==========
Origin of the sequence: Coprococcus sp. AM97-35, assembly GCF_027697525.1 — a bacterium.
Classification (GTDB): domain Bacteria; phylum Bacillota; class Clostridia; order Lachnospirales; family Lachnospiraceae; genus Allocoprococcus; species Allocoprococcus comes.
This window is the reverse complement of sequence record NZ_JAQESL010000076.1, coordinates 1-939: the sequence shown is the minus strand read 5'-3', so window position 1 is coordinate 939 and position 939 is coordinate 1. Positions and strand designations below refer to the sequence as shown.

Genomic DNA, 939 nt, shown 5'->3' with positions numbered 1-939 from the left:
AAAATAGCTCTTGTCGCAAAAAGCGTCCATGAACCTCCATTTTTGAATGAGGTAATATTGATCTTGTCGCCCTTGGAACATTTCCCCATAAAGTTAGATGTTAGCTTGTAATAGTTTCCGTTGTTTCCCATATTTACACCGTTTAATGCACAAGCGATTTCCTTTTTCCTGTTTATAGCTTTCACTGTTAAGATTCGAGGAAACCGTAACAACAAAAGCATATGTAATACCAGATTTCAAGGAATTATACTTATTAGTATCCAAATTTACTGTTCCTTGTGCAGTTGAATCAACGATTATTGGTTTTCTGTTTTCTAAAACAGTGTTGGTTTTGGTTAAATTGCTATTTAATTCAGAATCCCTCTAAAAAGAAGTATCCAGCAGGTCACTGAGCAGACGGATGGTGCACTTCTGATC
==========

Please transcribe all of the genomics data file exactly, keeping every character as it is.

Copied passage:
Origin of the sequence: Coprococcus sp. AM97-35, assembly GCF_027697525.1 — a bacterium.
Classification (GTDB): domain Bacteria; phylum Bacillota; class Clostridia; order Lachnospirales; family Lachnospiraceae; genus Allocoprococcus; species Allocoprococcus comes.
This window is the reverse complement of sequence record NZ_JAQESL010000076.1, coordinates 1-939: the sequence shown is the minus strand read 5'-3', so window position 1 is coordinate 939 and position 939 is coordinate 1. Positions and strand designations below refer to the sequence as shown.

Genomic DNA, 939 nt, shown 5'->3' with positions numbered 1-939 from the left:
AAAATAGCTCTTGTCGCAAAAAGCGTCCATGAACCTCCATTTTTGAATGAGGTAATATTGATCTTGTCGCCCTTGGAACATTTCCCCATAAAGTTAGATGTTAGCTTGTAATAGTTTCCGTTGTTTCCCATATTTACACCGTTTAATGCACAAGCGATTTCCTTTTTCCTGTTTATAGCTTTCACTGTTAAGATTCGAGGAAACCGTAACAACAAAAGCATATGTAATACCAGATTTCAAGGAATTATACTTATTAGTATCCAAATTTACTGTTCCTTGTGCAGTTGAATCAACGATTATTGGTTTTCTGTTTTCTAAAACAGTGTTGGTTTTGGTTAAATTGCTATTTAATTCAGAATCCCTCTAAAAAGAAGTATCCAGCAGGTCACTGAGCAGACGGATGGTGCACTTCTGATC